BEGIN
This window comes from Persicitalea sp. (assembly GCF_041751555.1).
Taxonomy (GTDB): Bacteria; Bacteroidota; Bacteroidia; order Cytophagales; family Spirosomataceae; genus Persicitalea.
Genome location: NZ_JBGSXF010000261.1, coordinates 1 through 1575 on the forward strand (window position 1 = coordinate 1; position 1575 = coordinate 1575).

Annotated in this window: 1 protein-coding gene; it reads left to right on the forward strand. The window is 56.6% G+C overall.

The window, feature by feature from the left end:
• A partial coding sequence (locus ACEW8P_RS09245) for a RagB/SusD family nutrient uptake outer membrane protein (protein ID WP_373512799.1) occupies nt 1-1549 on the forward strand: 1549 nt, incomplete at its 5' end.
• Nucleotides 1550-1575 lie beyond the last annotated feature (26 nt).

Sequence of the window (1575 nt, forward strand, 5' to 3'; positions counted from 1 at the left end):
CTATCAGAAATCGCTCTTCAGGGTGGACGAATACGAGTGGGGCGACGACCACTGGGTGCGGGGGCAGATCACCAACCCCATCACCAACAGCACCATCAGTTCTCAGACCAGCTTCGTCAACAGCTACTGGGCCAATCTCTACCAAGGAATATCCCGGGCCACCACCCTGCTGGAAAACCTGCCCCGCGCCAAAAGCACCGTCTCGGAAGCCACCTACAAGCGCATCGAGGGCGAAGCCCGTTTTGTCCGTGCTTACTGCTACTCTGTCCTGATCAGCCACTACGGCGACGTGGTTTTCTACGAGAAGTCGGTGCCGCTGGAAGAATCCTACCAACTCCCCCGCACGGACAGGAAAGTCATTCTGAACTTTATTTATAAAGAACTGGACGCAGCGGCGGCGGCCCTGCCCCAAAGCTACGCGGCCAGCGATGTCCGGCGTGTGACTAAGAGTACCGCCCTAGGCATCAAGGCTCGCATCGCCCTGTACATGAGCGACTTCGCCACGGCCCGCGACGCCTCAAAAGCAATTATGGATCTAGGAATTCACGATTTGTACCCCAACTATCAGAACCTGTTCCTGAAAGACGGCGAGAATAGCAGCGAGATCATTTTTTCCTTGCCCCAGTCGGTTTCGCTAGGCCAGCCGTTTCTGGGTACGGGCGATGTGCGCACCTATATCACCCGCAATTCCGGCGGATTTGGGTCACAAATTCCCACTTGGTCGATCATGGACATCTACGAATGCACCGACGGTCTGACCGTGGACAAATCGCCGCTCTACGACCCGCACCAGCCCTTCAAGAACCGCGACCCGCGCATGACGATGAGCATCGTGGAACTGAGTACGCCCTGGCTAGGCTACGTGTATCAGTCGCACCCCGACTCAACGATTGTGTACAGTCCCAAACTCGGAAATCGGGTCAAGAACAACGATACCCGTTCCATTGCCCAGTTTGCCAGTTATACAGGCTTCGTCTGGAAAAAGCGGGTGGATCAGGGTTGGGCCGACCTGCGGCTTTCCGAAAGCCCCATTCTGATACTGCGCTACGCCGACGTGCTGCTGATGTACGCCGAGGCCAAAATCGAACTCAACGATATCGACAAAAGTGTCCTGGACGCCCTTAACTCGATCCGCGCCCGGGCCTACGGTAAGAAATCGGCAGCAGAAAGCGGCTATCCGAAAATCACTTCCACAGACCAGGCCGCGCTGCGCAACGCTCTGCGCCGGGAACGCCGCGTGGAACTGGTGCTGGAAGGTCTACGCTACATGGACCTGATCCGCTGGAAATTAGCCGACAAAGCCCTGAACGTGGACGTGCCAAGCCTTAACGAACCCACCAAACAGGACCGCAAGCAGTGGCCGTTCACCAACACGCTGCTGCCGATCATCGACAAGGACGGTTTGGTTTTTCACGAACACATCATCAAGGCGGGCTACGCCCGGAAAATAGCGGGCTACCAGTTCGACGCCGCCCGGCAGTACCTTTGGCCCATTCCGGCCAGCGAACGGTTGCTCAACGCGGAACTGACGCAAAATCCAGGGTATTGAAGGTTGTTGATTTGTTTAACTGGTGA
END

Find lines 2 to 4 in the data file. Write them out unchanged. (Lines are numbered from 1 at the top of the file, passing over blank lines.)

Taxonomy (GTDB): Bacteria; Bacteroidota; Bacteroidia; order Cytophagales; family Spirosomataceae; genus Persicitalea.
Genome location: NZ_JBGSXF010000261.1, coordinates 1 through 1575 on the forward strand (window position 1 = coordinate 1; position 1575 = coordinate 1575).

Annotated in this window: 1 protein-coding gene; it reads left to right on the forward strand. The window is 56.6% G+C overall.